Tokyo: In an effort to introduce different sports to students in the rural area of Japan for extracurricular activities, in which their schools were also facing the problem of lack of instructors, the Japan Sports Agency has been working with a private company to use remote video to facilitate interactive lessons with these students.
Kento Momota coaches badminton through remote video. (video: nhk)
On the 24th, the former World No. 1 Kento Momota showed students in Noboribetsu City, about 700 kilometers away from his practice base in Chofu City, Tokyo, how to play badminton. Momota demonstrated how to use the badminton racket properly and some basic body movement and badminton skills in front of the camera and then watched the students practice one by one through a TV screen.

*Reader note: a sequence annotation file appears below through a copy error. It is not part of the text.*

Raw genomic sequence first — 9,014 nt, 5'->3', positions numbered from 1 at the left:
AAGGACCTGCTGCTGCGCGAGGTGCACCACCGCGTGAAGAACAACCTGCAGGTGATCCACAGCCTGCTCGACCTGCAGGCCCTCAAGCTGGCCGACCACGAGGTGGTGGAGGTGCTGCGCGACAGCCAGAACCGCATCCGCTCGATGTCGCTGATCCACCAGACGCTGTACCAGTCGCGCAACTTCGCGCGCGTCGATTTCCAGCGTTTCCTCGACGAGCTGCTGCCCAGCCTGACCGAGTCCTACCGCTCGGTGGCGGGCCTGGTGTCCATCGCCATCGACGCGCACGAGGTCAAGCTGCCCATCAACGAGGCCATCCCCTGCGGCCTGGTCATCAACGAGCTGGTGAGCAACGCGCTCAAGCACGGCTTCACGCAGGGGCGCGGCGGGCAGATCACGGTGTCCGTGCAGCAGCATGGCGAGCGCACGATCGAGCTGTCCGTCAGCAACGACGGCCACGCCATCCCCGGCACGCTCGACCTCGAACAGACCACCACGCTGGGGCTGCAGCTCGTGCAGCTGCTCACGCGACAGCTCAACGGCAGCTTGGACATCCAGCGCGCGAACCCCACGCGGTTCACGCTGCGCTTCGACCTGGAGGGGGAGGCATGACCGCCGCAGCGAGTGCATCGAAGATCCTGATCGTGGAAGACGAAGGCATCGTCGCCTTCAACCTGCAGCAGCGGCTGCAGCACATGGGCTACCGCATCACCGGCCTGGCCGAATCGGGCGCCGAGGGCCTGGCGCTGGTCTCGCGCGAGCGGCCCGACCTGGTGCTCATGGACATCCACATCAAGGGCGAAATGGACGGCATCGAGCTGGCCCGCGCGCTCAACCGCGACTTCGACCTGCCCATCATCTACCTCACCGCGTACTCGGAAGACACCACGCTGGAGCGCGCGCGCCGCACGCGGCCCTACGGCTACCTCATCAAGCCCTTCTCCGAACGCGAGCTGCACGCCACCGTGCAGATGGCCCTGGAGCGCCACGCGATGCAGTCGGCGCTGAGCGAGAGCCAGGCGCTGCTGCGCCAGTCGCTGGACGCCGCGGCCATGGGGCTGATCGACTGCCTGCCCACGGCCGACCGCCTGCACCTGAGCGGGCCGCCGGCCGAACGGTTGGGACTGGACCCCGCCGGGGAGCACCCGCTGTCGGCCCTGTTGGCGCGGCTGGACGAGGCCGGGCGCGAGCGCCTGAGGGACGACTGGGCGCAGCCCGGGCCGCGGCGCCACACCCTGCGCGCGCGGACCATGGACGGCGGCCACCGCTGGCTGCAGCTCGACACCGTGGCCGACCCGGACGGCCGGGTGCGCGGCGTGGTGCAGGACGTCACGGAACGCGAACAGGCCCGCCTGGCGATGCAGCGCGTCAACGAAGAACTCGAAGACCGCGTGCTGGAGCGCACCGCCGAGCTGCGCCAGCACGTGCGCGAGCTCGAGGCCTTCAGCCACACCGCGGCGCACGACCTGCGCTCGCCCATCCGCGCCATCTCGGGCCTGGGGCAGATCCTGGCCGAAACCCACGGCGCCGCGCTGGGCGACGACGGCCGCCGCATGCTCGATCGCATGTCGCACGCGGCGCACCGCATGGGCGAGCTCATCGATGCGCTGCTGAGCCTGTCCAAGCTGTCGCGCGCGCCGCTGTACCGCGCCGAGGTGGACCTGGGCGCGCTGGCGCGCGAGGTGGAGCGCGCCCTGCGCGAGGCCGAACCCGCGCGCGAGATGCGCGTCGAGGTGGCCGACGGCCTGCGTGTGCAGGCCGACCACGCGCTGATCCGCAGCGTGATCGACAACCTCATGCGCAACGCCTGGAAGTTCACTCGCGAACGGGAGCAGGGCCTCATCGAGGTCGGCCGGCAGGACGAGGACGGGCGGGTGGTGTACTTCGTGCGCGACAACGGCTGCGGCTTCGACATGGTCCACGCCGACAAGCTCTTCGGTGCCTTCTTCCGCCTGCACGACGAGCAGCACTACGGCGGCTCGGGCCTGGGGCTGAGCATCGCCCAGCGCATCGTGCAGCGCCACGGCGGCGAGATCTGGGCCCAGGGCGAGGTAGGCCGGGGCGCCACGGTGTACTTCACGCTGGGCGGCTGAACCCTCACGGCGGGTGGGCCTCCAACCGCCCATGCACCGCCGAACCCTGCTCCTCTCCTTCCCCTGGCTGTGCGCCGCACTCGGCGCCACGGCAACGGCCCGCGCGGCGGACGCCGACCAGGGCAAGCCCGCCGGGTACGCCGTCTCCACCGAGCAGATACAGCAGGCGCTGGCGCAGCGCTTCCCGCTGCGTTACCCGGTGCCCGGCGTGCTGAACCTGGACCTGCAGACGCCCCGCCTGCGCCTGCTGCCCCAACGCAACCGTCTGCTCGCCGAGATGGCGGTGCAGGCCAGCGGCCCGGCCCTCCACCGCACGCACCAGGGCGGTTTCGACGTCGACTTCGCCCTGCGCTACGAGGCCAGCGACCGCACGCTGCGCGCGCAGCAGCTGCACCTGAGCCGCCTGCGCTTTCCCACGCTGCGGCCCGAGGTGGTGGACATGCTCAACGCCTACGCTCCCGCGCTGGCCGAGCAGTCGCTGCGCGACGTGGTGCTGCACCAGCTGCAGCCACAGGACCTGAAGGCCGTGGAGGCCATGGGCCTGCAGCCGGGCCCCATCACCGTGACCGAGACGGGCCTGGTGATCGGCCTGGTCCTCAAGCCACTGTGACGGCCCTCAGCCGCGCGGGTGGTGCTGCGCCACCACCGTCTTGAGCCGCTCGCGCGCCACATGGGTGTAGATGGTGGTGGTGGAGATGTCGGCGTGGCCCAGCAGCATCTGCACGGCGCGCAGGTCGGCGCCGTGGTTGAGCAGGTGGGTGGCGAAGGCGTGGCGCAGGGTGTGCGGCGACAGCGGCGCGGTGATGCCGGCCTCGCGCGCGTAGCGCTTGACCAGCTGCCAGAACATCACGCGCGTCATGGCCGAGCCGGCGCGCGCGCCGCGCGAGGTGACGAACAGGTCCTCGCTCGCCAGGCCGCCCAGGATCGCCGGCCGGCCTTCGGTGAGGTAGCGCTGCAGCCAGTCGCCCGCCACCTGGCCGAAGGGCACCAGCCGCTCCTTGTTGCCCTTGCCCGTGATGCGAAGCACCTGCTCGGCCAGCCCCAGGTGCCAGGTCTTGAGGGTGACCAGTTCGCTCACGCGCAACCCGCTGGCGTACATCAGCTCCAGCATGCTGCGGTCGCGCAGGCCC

A second-year female student who participated in the training said, “I felt that athletes see things differently than we do. I want to make good use of the advice I received today and practice regularly.”
As for Momota, even though he could see how those students practice directly through the TV, he admitted he was not accustomed to communicating with students who were far away and not physically in front of him.
“I felt it was a little difficult because I wasn’t directly hitting the shuttlecocks with the students, so I tried to convey my instructions by just talking,” said Momota.
“I don’t think I was able to put everything into words, haha, I still need more time to become a coach,” added Momota.
In addition to badminton, the Japan Sports Agency planned to expand remote video coaching to other sports in the future.